Jeremiah 14:7

Although our sins testify against us, O Lord, do something for the sake of your name. For our backsliding is great; we have sinned against you.

Jeremiah 25:7

“But you did not listen to me,” declares the Lord, “and you have provoked me with what your hands have made, and you have brought harm to yourselves.”

Jeremiah 34:17

Therefore, this is what the Lord says: You have not obeyed me; you have not proclaimed freedom for your fellow countrymen. So I now proclaim ‘freedom’ for you, declares the Lord—‘freedom’ to fall by the sword, plague and famine. I will make you abhorrent to all the kingdoms of the earth.

Jeremiah 44:7-10

Now this is what the Lord God Almighty, the God of Israel, says: Why bring such great disaster on yourselves by cutting off from Judah the men and women, the children and infants, and so leave yourselves without a remnant? Why provoke me to anger with what your hands have made, burning incense to other gods in Egypt, where you have come to live? You will destroy yourselves and make yourselves an object of cursing and reproach among all the nations on earth. Have you forgotten the wickedness committed by your fathers and by the kings and queens of Judah and wickedness committed by you and your wives in the land of Judah and the streets of Jerusalem? To this day they have not humbled themselves or shown reverence, nor have they followed my law and the decrees I set before you and your fathers.

Sins can be described as “punishing” or “chastising”.  They also cause blessing to be withheld, and deprive the sinner of good.  Related to these ideas are statements about how sin can “testify” against a sinner, or disgrace can cover sinners.  A mixture of permissive and active language is used to describe God’s involvement in the suffering that results from sins.  God can become “angry” or his “wrath can break out like fire”.  But God can also be described as “withholding” or giving “freedom”.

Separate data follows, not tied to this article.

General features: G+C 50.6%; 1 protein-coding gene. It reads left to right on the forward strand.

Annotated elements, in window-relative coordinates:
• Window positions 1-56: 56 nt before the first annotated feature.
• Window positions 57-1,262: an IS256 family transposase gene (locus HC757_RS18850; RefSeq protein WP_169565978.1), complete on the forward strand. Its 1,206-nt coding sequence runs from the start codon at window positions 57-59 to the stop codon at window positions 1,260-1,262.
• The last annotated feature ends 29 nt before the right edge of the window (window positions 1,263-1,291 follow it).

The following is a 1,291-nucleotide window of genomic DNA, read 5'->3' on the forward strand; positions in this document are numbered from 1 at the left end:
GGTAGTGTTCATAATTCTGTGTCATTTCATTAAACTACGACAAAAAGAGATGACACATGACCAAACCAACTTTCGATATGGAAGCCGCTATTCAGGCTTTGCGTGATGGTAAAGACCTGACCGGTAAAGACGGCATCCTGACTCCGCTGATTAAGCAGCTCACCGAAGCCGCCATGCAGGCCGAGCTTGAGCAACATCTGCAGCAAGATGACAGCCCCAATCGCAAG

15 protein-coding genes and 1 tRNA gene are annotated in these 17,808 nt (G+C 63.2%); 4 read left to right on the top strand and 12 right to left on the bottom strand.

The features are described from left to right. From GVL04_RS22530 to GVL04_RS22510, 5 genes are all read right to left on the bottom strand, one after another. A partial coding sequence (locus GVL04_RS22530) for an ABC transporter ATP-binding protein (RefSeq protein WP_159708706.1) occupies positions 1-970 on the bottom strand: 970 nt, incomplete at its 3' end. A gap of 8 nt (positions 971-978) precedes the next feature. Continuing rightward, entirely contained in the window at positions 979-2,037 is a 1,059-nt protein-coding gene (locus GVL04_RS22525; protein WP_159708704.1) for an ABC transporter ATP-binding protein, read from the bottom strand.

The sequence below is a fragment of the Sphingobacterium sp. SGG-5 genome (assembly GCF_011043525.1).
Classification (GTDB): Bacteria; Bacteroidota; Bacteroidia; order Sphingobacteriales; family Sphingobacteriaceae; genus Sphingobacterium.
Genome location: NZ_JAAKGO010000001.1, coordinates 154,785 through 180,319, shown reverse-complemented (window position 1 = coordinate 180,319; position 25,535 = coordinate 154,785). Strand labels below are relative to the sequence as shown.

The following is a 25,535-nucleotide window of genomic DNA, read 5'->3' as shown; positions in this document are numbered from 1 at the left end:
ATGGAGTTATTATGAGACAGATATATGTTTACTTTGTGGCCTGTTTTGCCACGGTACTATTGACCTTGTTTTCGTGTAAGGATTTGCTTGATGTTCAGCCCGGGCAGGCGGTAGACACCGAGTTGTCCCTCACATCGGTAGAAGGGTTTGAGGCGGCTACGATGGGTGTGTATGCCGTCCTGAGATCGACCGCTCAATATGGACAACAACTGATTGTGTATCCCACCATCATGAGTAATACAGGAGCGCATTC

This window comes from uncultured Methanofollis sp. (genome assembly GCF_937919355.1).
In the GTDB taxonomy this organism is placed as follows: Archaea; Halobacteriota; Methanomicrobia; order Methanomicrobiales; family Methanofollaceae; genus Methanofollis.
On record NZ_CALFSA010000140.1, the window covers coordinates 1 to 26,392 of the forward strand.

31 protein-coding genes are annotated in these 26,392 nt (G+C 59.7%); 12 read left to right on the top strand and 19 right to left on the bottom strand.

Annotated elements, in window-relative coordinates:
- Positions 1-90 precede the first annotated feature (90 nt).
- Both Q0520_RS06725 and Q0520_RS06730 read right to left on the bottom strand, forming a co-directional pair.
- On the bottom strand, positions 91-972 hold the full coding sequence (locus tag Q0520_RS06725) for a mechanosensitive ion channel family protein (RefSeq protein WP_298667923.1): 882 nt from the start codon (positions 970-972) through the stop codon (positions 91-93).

All of this data should be taken into account in our understanding of punishment and suffering and its relation to the divine will.  The mixture of active and passive language to describe divine action, and the mixture of language locating the source of suffering in God’s action or in the internal, social, or cosmic consequences of human actions, should alert us to the possibility that a highly-nuanced explanation stands behind God’s involvement in human suffering.  The close association between “bringing disaster on yourselves” and “provoking God to anger” raises the complicated question of whether or not God’s anger can be identified with self-inflicted suffering.  These theological issues will be explored in later posts with the help of patristic guidance.


One Response to “Natural Consequences (3): Jeremiah on Suffering and Punishment”

  1. Natural Consequences (6): God’s Vengeance « The Well of Questions Says:

    […] given that Jeremiah explains punishment in terms of the natural consequences of sin (see here), why not think that Paul could similarly edit the meaning of “punish” to have a broader […]